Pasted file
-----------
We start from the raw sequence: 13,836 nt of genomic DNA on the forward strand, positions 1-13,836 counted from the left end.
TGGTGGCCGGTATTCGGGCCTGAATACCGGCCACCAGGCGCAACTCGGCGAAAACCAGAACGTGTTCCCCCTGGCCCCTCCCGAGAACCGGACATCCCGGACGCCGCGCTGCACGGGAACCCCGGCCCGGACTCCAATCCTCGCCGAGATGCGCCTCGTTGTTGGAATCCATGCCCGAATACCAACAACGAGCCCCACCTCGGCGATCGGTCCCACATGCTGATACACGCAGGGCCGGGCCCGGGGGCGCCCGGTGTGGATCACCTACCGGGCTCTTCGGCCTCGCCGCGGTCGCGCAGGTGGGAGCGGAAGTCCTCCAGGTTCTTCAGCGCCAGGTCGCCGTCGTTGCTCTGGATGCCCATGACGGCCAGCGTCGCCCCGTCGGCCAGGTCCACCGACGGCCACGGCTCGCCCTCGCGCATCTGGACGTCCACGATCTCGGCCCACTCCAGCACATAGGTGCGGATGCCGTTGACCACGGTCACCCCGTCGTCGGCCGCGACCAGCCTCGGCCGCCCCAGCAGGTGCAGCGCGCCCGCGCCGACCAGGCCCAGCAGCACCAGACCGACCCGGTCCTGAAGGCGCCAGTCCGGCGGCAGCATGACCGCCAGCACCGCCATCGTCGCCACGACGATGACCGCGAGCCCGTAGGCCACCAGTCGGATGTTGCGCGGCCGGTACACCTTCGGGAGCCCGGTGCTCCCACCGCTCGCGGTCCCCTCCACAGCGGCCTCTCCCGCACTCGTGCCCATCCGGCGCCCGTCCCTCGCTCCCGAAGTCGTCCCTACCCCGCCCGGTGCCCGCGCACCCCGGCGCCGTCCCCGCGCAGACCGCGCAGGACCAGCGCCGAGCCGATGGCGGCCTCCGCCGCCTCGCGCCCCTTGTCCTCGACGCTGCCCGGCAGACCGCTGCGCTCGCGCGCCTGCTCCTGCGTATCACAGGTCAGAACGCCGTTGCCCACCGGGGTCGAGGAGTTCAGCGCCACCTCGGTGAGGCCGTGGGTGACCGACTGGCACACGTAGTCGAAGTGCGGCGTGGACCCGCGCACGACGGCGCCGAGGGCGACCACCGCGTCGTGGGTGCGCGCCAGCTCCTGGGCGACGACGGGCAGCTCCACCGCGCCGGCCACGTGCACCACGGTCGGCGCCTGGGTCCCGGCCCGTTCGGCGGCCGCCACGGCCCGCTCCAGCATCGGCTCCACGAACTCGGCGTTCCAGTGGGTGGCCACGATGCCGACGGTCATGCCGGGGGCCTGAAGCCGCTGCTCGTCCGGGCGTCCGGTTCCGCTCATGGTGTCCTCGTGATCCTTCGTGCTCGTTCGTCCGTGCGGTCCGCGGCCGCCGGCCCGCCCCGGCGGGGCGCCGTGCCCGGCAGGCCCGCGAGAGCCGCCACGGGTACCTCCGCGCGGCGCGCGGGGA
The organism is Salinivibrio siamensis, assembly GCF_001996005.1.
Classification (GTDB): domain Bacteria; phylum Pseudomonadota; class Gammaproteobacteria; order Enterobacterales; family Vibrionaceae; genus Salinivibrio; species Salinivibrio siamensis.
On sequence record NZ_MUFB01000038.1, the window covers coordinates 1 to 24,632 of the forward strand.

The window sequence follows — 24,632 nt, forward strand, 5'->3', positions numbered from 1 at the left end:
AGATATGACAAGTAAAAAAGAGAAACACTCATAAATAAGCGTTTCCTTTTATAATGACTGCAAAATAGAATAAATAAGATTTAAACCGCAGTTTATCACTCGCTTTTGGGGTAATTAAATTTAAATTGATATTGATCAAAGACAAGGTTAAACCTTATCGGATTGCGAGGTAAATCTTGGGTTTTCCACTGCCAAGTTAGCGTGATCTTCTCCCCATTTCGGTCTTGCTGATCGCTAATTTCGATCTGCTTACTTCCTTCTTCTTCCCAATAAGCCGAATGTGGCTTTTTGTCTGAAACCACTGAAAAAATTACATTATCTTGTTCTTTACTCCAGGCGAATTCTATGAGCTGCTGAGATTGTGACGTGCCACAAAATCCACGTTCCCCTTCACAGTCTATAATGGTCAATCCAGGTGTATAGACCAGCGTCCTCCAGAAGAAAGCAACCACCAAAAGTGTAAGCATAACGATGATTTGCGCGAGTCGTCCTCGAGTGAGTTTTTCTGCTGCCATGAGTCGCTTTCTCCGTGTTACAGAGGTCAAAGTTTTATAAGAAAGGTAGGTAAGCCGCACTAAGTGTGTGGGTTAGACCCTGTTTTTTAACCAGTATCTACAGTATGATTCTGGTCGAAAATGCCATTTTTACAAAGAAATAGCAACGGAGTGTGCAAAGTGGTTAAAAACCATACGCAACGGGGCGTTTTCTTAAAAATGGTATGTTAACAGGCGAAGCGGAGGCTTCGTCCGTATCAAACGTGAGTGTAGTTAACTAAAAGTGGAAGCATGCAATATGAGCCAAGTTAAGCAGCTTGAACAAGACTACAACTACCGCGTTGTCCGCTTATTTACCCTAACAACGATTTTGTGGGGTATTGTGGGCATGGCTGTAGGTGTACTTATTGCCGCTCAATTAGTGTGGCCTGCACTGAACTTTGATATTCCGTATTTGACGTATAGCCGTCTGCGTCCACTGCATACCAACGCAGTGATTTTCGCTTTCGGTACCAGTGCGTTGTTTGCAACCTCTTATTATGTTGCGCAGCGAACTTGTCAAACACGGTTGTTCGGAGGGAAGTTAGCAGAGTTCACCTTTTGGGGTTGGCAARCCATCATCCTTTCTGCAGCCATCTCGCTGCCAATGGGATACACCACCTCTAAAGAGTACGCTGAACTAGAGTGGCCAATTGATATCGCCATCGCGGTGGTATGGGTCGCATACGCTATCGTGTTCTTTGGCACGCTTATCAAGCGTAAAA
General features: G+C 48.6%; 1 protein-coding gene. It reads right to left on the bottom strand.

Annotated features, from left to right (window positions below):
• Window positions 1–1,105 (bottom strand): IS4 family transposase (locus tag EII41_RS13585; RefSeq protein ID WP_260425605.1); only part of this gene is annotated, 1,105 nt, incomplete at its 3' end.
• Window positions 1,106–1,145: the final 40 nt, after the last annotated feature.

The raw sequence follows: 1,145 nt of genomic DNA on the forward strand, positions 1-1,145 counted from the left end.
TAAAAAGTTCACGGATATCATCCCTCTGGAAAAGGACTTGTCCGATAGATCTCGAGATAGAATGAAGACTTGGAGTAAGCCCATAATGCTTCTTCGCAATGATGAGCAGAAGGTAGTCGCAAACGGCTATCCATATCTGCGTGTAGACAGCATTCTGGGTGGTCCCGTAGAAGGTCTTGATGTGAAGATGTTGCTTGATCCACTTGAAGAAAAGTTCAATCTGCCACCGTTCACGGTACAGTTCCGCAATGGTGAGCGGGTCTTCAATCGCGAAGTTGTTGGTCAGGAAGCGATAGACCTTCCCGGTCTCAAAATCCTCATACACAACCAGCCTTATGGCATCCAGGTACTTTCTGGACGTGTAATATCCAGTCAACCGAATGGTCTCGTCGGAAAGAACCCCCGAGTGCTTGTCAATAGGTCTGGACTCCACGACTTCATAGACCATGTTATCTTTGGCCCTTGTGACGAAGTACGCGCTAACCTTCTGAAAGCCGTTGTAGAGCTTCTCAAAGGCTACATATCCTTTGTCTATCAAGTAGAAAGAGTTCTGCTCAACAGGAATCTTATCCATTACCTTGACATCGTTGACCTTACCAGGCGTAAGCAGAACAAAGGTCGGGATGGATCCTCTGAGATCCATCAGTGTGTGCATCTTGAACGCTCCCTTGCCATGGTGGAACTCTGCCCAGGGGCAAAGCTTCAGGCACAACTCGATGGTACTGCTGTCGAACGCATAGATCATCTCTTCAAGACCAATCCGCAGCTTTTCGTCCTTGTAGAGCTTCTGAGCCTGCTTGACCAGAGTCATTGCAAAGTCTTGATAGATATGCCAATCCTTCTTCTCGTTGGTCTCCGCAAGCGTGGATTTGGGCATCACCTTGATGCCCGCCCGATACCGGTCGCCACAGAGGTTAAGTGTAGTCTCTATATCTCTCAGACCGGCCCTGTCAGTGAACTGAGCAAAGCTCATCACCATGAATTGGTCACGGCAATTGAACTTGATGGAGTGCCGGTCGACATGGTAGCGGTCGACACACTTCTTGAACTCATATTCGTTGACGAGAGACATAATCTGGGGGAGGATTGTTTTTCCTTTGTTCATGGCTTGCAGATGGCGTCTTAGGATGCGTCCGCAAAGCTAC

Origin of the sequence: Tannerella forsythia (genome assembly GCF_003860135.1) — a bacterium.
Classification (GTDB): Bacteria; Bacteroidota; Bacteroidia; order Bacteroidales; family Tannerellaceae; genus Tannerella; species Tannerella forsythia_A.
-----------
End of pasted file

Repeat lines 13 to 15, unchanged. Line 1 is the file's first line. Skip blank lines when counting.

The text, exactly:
TAAAAAGTTCACGGATATCATCCCTCTGGAAAAGGACTTGTCCGATAGATCTCGAGATAGAATGAAGACTTGGAGTAAGCCCATAATGCTTCTTCGCAATGATGAGCAGAAGGTAGTCGCAAACGGCTATCCATATCTGCGTGTAGACAGCATTCTGGGTGGTCCCGTAGAAGGTCTTGATGTGAAGATGTTGCTTGATCCACTTGAAGAAAAGTTCAATCTGCCACCGTTCACGGTACAGTTCCGCAATGGTGAGCGGGTCTTCAATCGCGAAGTTGTTGGTCAGGAAGCGATAGACCTTCCCGGTCTCAAAATCCTCATACACAACCAGCCTTATGGCATCCAGGTACTTTCTGGACGTGTAATATCCAGTCAACCGAATGGTCTCGTCGGAAAGAACCCCCGAGTGCTTGTCAATAGGTCTGGACTCCACGACTTCATAGACCATGTTATCTTTGGCCCTTGTGACGAAGTACGCGCTAACCTTCTGAAAGCCGTTGTAGAGCTTCTCAAAGGCTACATATCCTTTGTCTATCAAGTAGAAAGAGTTCTGCTCAACAGGAATCTTATCCATTACCTTGACATCGTTGACCTTACCAGGCGTAAGCAGAACAAAGGTCGGGATGGATCCTCTGAGATCCATCAGTGTGTGCATCTTGAACGCTCCCTTGCCATGGTGGAACTCTGCCCAGGGGCAAAGCTTCAGGCACAACTCGATGGTACTGCTGTCGAACGCATAGATCATCTCTTCAAGACCAATCCGCAGCTTTTCGTCCTTGTAGAGCTTCTGAGCCTGCTTGACCAGAGTCATTGCAAAGTCTTGATAGATATGCCAATCCTTCTTCTCGTTGGTCTCCGCAAGCGTGGATTTGGGCATCACCTTGATGCCCGCCCGATACCGGTCGCCACAGAGGTTAAGTGTAGTCTCTATATCTCTCAGACCGGCCCTGTCAGTGAACTGAGCAAAGCTCATCACCATGAATTGGTCACGGCAATTGAACTTGATGGAGTGCCGGTCGACATGGTAGCGGTCGACACACTTCTTGAACTCATATTCGTTGACGAGAGACATAATCTGGGGGAGGATTGTTTTTCCTTTGTTCATGGCTTGCAGATGGCGTCTTAGGATGCGTCCGCAAAGCTAC

Origin of the sequence: Tannerella forsythia (genome assembly GCF_003860135.1) — a bacterium.
Classification (GTDB): Bacteria; Bacteroidota; Bacteroidia; order Bacteroidales; family Tannerellaceae; genus Tannerella; species Tannerella forsythia_A.